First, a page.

By Edward Butscher

If an experiment can be repeated

it proves itself, as may a name sung

by steeple bells in a mind’s Norway.


Language and consciousness echo

one another, a scholar reasoned.

I think I said I said I think I said I.


Edvard Munch’s sequences of lovers

and screams and self-portraits (set

between a clock and Van Gogh’s last


bed) retrace his global scream,

ringing out in cartoonish ripples

that ululate into a cosmic ocean.


Say it again, again and again, knees

exposed to rocks and shame in short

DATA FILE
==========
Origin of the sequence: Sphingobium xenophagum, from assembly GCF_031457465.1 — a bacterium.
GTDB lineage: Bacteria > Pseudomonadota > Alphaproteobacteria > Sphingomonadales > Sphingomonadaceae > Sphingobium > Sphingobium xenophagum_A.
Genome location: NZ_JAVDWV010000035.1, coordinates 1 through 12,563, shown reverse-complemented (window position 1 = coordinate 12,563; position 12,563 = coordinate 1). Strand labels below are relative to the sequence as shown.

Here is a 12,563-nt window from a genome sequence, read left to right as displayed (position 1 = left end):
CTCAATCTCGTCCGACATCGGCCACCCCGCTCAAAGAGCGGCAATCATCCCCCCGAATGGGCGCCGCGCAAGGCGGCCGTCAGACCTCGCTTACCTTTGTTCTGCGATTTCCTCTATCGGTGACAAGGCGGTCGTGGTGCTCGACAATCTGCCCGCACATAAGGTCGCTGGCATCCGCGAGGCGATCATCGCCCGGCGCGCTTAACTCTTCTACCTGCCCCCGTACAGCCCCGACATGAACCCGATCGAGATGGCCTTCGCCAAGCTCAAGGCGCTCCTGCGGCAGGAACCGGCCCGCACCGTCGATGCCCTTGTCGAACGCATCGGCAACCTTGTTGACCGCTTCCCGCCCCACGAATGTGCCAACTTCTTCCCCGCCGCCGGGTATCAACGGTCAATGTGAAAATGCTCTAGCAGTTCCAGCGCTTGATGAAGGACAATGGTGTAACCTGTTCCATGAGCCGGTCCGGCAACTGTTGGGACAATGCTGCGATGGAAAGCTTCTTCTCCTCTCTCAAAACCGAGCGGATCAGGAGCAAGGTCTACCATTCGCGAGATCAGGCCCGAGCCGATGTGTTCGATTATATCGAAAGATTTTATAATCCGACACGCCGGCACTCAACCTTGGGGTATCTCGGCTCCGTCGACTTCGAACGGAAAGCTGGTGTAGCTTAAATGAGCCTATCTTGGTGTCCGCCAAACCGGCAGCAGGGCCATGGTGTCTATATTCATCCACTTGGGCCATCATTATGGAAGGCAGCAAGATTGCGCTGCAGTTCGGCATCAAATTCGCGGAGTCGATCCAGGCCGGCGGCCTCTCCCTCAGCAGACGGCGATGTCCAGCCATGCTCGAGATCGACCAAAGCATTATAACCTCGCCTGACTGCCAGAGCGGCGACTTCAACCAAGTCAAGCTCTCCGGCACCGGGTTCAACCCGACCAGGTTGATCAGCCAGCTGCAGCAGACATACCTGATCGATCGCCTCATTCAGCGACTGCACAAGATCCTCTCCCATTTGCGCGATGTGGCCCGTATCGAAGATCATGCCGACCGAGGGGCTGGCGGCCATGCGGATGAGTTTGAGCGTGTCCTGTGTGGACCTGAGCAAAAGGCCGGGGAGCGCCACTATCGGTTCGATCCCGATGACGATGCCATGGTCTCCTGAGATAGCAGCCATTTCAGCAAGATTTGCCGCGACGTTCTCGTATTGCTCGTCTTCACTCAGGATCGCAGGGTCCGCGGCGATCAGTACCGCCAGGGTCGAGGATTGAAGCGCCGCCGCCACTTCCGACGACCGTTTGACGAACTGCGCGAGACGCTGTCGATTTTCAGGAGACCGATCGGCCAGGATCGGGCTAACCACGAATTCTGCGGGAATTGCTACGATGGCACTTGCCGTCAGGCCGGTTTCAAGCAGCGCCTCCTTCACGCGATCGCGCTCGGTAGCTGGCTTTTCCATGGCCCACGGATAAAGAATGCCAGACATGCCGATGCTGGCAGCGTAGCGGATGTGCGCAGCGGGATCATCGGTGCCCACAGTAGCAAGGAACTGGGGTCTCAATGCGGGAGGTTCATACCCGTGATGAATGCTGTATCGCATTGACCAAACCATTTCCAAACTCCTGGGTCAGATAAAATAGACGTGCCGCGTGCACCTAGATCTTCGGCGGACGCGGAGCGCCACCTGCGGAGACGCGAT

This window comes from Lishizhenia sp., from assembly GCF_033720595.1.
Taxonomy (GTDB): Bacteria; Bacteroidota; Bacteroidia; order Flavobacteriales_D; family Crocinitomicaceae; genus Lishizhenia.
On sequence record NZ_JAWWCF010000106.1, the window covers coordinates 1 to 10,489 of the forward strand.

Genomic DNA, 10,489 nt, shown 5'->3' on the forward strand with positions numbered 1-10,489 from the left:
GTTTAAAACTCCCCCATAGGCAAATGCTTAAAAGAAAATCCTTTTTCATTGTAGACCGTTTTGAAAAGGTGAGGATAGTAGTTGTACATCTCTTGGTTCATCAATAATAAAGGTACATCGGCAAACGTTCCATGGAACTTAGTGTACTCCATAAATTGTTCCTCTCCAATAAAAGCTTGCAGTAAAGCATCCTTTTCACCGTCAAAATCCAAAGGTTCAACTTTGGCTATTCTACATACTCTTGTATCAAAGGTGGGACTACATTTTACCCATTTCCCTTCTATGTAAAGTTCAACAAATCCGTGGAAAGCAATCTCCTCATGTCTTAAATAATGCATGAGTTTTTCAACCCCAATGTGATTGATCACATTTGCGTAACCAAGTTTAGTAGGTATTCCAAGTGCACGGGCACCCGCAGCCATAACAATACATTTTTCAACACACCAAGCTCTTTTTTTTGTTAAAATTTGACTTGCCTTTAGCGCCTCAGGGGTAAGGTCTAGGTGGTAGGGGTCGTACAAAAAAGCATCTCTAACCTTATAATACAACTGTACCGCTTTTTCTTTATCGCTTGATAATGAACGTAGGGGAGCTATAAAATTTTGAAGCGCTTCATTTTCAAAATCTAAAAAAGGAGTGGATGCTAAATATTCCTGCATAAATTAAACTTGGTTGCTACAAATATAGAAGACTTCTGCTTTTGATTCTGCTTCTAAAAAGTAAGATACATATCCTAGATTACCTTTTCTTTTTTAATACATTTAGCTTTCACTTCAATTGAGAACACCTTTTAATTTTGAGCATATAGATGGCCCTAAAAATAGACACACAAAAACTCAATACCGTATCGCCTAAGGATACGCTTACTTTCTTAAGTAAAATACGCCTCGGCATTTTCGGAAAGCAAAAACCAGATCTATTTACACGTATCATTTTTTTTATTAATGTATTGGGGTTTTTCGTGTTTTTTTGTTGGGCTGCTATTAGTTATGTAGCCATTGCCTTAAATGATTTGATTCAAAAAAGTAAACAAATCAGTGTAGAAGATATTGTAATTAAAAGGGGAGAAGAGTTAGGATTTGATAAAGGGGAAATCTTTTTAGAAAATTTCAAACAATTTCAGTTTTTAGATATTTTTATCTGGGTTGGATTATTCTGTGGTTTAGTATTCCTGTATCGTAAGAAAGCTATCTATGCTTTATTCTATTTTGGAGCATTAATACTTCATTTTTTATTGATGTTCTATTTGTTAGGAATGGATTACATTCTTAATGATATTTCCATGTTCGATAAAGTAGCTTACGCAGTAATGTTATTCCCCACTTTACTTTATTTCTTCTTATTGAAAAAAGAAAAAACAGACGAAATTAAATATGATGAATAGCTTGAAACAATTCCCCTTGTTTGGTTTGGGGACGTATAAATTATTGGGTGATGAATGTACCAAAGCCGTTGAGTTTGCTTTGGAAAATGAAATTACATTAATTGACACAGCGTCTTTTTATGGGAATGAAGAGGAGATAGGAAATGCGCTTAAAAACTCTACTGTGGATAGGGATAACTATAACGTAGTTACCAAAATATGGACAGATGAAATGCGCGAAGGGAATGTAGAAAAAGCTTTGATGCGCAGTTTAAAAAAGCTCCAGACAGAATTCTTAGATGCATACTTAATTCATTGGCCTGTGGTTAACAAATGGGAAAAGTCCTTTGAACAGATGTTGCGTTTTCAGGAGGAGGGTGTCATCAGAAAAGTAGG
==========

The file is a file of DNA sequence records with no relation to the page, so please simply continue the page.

pants, finally shed for knickers, then


long pants, and a detached boyhood

of tulip trees and their visible roots

clawing at sky and armies of the dead.


Ordinary shapes paint in awareness,

walls, doors, women walking away

on high heels, repeatedly framed by


long slow days after broken nights

at the far end of an island and a life

that replicate what art once saved.



Edward Butscher is the author of first biographies of Sylvia Plath and Conrad Aiken, as well as shorter books on Adelaide Crapsey and Peter Wild, much criticism, and several books of poems, most recently, Eros Descending.

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